Ms Ratih Indraswari SIP MA
Head, Division of Cooperation, International Office
Parahyangan Catholic University (UNPAR), Bandung
This article first appeared in the ACICIS Annual report 2017. Click here to read the Report.
Please reflect on your time teaching ACICIS or international students at UNPAR
My first experience teaching an international class has been teaching a course on “International Relations in Southeast Asia”. The subject has always been popular among ACICIS students as it provides different perspectives on how scholars understand regional issues. The class is exactly what I think an academic discussion should be like – challenging but informative. Having a significant number of international students in the class provides a strong foundation for fruitful academic discussions between students. Opposing arguments are essential in a good academic environment as exposure to alternative views pushes students to re-think and re-analyse their understanding of a subject. I, personally, find it truly enjoyable to see both Australian and Indonesian students engage in debates, advancing their arguments but at the same time internalising the contrasting opinions.
Describe the impact of having ACICIS students in your class – and, more broadly, at your university – for your students and your university.
Pursuing a strategy of “internationalisation at home” directly influences our [UNPAR’s] students, lecturers, and the university in a positive way. By having inter-national students in our classes, Indonesian students are forced to be out of their comfort zone. This allows them to be more proactive in their search for knowledge, to develop their competencies, and to upgrade their language skills. Likewise, our international students are exposed to a variety of perspectives that no doubt challenges their preexisting assumptions. The richness of the discussions between students and lecturers strengthens the quality of knowledge exchange. [The presence of ACICIS students means] lecturers are expected to improve the quality of their international curriculum, leading to better international collaboration with other international partners – in terms not only of teaching but also research. The benefit spills over to whole departments and, from there, to the whole university, providing incentive for UNPAR’s efforts towards internationalisation.
What is your advice for prospective ACICIS students? Why would studying at UNPAR – and, more broadly, in Indonesia be beneficial for them?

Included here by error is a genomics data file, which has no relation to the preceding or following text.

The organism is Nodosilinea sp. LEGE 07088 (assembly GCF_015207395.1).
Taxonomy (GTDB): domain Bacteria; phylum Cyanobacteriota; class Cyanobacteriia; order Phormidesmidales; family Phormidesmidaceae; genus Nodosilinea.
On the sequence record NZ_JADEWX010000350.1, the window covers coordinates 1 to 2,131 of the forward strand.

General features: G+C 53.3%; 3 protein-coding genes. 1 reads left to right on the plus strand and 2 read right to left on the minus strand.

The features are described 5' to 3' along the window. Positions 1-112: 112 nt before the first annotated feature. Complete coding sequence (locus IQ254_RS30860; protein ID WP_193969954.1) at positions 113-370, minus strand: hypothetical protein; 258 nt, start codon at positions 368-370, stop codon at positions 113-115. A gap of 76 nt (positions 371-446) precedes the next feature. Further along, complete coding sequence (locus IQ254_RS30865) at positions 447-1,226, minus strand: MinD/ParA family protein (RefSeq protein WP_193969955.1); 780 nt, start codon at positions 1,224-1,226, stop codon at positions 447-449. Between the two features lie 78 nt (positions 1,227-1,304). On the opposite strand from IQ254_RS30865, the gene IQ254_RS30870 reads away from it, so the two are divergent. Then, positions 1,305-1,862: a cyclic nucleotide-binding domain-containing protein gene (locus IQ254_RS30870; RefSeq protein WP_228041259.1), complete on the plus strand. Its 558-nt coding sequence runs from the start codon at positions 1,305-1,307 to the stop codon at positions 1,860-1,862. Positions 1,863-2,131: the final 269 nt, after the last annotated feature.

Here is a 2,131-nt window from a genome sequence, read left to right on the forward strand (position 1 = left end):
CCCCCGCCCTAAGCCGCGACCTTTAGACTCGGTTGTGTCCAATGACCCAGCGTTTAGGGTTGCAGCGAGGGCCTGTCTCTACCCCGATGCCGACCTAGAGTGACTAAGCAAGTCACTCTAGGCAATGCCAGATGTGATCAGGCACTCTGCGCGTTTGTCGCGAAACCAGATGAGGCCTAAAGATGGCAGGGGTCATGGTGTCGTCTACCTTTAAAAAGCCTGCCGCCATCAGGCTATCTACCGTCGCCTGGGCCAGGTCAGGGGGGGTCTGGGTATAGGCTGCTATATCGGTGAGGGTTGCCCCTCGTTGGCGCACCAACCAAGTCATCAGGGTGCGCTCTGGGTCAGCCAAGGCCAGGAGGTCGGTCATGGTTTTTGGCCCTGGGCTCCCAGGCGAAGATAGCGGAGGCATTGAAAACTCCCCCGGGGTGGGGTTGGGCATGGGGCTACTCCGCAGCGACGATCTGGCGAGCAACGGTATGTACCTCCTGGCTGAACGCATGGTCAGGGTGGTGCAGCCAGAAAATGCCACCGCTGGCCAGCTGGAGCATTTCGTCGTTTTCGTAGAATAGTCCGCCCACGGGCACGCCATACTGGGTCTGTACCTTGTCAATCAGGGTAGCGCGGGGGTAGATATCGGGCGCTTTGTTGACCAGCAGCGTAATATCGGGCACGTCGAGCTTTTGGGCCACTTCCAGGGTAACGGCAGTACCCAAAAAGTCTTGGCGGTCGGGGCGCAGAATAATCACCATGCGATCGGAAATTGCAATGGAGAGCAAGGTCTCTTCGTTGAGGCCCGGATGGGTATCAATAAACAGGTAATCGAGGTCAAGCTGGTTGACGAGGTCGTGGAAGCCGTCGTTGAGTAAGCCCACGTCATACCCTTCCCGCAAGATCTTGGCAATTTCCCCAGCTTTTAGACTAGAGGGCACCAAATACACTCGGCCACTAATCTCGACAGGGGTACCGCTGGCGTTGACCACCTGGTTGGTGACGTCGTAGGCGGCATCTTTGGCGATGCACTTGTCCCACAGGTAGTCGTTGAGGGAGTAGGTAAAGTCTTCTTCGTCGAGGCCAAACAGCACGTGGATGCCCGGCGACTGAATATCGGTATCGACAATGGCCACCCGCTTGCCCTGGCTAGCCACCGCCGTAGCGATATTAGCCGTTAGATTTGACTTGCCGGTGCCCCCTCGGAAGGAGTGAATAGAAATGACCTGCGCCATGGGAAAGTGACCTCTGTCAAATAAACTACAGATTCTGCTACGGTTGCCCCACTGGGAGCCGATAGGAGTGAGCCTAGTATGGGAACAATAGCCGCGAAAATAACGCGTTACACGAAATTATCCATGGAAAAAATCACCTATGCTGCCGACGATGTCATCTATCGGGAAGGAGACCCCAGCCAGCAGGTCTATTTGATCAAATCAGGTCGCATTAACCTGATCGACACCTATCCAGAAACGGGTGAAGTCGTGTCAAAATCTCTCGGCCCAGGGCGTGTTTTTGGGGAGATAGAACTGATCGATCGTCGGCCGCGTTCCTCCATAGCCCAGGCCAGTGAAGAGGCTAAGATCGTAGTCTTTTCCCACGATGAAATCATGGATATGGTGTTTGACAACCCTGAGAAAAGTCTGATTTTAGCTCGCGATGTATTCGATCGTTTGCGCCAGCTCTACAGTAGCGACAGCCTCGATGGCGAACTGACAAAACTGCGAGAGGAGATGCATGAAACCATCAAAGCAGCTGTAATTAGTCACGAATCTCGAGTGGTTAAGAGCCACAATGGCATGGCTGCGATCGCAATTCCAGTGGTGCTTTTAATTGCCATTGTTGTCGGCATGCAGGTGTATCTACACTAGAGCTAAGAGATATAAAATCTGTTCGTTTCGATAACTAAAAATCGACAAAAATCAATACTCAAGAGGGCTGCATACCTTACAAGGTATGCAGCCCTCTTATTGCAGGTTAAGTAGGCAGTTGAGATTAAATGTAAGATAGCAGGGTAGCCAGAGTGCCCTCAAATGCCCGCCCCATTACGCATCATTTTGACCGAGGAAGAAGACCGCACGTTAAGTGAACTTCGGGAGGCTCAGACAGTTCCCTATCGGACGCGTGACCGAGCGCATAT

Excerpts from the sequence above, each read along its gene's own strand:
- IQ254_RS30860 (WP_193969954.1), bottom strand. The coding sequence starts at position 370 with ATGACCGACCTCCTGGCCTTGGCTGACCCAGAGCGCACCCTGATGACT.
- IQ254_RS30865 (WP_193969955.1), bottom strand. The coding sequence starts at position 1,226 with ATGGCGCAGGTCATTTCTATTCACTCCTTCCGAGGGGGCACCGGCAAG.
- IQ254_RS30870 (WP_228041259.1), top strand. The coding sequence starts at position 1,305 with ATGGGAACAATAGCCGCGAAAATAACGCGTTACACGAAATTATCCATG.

Living in a globalised world means that no one can afford the luxury of ignorance. For scholars interested in international relations, awareness of other countries acts as a solid foundation for future academic and professional engagement. The International Relations Department at UNPAR is one of the best such departments in Indonesia and has been offering the IRP (International Relations Program) with ACICIS for more than 10 years now. Our lecturers have taken their postgraduate studies abroad, bringing back with them a global perspective to Bandung while still being able to provide ACICIS students with an Indonesian perspective on international studies. UNPAR is located in the centre of Bandung, yet the campus is secluded enough to avoid the busyness of downtown. Our urban campus is easily accessible
from Bandung’s international and domestic airports and is only three-and-a-half hours train journey from Jakarta. Located at higher altitude [than Jakarta] and surrounded by hills, Bandung’s climate is mild with an average temperature of 26° Celsius year-round. UNPAR provides a supportive academic environ-ment and comfortable living conditions for ACICIS students.
In the next decade, what role will ACICIS play in the Australia-Indonesia bilateral relationship?
Australia and Indonesia are neighbouring countries, close in terms of distance but relatively far in terms of socio-cultural, political and economic outlook. These discrepancies contribute to the challenges and hurdles of relations between the two countries. The need for us to know and understand each other is not just a nice rhetorical statement. I believe mutual understanding comes from interaction between citizens of both countries. People-to-people contact by students serves as a seed for better engagement. A meaningful exchange of values will be realised out of the direct interaction of the two different cultures. In the future, these young students will become the leaders of our nations, and will decide and lead the trajectory of Indonesian-Australian cooperation. ACICIS certainly will play a primary role in facilitating and ensuring an integrative model of student engagement between Indonesia and Australia, and contribute to the fostering of a better relationship between our neighbouring countries.